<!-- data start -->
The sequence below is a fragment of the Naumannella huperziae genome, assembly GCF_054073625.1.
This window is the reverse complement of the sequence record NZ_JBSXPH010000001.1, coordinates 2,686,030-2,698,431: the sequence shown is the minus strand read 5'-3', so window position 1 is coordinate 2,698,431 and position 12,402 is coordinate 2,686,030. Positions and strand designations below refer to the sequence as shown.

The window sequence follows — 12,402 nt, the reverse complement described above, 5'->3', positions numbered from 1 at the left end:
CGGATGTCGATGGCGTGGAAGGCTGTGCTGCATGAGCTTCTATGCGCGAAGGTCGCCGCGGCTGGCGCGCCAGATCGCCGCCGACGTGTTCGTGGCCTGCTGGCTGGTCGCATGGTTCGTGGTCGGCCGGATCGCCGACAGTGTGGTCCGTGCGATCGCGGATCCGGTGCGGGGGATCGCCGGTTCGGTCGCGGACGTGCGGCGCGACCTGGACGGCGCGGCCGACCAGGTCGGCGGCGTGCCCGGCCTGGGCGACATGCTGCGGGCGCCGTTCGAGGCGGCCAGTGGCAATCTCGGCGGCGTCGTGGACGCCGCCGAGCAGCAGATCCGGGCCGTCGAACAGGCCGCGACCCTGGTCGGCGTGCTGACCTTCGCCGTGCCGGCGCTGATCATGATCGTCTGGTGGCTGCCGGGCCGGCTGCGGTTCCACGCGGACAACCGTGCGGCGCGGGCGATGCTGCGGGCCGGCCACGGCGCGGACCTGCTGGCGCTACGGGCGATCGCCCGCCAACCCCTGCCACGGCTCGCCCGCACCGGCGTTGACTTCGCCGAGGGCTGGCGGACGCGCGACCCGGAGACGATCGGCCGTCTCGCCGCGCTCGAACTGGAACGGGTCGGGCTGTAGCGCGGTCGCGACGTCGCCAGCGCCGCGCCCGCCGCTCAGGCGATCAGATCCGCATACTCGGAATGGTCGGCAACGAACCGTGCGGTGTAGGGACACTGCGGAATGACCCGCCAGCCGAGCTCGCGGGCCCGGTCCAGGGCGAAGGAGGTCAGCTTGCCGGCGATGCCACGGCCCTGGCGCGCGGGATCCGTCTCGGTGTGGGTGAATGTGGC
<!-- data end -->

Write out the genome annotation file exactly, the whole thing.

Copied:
The sequence below is a fragment of the Naumannella huperziae genome, assembly GCF_054073625.1.
This window is the reverse complement of the sequence record NZ_JBSXPH010000001.1, coordinates 2,686,030-2,698,431: the sequence shown is the minus strand read 5'-3', so window position 1 is coordinate 2,698,431 and position 12,402 is coordinate 2,686,030. Positions and strand designations below refer to the sequence as shown.

The window sequence follows — 12,402 nt, the reverse complement described above, 5'->3', positions numbered from 1 at the left end:
CGGATGTCGATGGCGTGGAAGGCTGTGCTGCATGAGCTTCTATGCGCGAAGGTCGCCGCGGCTGGCGCGCCAGATCGCCGCCGACGTGTTCGTGGCCTGCTGGCTGGTCGCATGGTTCGTGGTCGGCCGGATCGCCGACAGTGTGGTCCGTGCGATCGCGGATCCGGTGCGGGGGATCGCCGGTTCGGTCGCGGACGTGCGGCGCGACCTGGACGGCGCGGCCGACCAGGTCGGCGGCGTGCCCGGCCTGGGCGACATGCTGCGGGCGCCGTTCGAGGCGGCCAGTGGCAATCTCGGCGGCGTCGTGGACGCCGCCGAGCAGCAGATCCGGGCCGTCGAACAGGCCGCGACCCTGGTCGGCGTGCTGACCTTCGCCGTGCCGGCGCTGATCATGATCGTCTGGTGGCTGCCGGGCCGGCTGCGGTTCCACGCGGACAACCGTGCGGCGCGGGCGATGCTGCGGGCCGGCCACGGCGCGGACCTGCTGGCGCTACGGGCGATCGCCCGCCAACCCCTGCCACGGCTCGCCCGCACCGGCGTTGACTTCGCCGAGGGCTGGCGGACGCGCGACCCGGAGACGATCGGCCGTCTCGCCGCGCTCGAACTGGAACGGGTCGGGCTGTAGCGCGGTCGCGACGTCGCCAGCGCCGCGCCCGCCGCTCAGGCGATCAGATCCGCATACTCGGAATGGTCGGCAACGAACCGTGCGGTGTAGGGACACTGCGGAATGACCCGCCAGCCGAGCTCGCGGGCCCGGTCCAGGGCGAAGGAGGTCAGCTTGCCGGCGATGCCACGGCCCTGGCGCGCGGGATCCGTCTCGGTGTGGGTGAATGTGGC